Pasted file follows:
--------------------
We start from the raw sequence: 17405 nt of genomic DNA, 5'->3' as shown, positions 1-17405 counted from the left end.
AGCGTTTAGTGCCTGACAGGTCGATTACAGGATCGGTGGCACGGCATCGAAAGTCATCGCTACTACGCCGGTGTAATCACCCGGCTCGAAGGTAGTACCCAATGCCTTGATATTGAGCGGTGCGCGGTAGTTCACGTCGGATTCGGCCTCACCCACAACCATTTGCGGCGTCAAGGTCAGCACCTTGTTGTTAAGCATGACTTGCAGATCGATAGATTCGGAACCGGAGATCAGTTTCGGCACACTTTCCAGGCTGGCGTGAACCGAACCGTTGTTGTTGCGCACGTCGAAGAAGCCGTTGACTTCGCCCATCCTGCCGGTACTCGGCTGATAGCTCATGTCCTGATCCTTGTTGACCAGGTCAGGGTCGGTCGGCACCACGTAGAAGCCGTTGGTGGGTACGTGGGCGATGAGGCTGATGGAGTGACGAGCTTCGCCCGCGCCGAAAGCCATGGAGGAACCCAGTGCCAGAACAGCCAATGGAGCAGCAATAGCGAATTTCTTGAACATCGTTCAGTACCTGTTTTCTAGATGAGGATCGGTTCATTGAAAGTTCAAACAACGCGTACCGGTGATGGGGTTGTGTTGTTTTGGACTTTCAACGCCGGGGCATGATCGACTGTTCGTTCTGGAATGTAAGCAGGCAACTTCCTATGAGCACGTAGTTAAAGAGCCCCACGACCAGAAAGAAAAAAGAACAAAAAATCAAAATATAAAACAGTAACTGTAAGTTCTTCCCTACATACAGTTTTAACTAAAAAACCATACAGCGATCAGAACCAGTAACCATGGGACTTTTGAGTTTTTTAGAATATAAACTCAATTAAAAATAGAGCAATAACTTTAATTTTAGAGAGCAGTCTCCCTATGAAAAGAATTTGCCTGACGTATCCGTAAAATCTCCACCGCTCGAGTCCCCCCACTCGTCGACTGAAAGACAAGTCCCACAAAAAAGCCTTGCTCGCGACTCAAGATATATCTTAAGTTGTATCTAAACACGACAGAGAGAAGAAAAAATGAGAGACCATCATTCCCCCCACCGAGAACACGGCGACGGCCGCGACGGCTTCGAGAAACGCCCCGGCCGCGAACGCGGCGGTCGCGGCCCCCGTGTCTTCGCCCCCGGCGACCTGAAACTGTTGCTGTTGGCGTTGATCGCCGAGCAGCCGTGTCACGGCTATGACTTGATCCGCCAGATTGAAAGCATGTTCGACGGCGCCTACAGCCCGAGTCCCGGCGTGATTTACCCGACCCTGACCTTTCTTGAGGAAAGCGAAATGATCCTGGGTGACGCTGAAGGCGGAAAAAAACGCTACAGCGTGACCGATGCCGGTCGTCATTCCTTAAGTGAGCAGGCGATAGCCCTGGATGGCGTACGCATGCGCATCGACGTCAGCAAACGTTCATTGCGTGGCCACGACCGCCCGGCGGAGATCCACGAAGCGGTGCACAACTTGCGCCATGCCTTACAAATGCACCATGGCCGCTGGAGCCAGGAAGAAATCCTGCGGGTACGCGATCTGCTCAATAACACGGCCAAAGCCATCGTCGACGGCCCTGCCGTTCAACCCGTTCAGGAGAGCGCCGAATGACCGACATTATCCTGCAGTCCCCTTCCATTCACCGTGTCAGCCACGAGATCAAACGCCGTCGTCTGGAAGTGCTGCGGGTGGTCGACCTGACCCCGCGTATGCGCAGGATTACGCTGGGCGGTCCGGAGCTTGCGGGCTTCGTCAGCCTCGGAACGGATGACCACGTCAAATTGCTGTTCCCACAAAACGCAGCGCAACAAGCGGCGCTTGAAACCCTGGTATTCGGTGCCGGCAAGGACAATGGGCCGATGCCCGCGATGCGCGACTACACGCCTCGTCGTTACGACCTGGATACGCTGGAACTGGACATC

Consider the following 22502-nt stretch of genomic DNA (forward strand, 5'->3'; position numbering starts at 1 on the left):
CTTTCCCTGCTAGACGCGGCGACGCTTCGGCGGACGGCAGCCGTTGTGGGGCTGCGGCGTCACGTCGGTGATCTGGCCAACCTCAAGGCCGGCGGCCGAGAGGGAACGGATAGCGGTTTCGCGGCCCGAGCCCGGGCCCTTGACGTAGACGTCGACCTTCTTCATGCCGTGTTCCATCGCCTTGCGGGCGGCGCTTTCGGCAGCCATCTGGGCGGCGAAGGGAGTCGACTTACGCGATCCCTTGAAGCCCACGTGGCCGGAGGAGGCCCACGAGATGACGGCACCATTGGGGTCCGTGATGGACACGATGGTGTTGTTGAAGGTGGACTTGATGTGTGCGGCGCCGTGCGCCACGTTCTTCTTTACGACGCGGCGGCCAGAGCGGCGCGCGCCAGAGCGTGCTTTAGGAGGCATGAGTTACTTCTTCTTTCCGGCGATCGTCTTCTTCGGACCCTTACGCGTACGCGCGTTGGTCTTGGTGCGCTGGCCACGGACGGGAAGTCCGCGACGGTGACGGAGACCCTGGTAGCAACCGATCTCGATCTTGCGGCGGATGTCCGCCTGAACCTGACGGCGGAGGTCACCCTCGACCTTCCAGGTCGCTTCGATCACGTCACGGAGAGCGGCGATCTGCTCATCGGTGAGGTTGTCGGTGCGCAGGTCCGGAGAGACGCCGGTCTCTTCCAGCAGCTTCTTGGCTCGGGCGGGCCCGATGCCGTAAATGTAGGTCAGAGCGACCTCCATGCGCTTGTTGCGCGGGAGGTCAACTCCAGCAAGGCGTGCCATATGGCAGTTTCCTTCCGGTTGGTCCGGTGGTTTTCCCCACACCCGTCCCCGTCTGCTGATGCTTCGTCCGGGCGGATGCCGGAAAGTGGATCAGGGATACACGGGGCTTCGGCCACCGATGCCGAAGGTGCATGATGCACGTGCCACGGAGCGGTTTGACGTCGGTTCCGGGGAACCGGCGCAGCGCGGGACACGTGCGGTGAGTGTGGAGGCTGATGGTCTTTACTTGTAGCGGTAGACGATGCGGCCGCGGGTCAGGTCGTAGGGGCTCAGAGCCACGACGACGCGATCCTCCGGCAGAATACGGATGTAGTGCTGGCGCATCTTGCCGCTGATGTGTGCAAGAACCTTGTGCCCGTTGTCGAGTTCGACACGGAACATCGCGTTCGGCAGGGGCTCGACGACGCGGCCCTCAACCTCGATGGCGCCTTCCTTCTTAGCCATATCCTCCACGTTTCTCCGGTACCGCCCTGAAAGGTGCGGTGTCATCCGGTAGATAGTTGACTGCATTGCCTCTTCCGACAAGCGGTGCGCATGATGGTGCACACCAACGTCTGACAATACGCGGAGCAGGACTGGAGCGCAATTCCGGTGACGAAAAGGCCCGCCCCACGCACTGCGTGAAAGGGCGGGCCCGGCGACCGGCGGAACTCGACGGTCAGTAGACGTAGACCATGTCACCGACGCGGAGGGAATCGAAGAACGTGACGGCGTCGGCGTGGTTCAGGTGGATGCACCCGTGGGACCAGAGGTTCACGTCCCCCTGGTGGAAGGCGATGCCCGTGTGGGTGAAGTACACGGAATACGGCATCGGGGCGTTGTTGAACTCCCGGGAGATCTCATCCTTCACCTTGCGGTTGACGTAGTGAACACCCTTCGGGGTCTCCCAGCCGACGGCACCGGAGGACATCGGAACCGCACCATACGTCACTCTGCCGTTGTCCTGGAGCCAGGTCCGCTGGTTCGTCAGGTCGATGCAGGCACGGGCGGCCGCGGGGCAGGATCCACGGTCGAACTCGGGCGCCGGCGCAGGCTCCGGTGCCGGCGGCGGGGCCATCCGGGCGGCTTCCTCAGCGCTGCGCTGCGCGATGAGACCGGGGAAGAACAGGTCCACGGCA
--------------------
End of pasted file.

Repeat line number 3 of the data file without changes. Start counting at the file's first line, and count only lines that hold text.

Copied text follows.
Consider the following 22502-nt stretch of genomic DNA (forward strand, 5'->3'; position numbering starts at 1 on the left):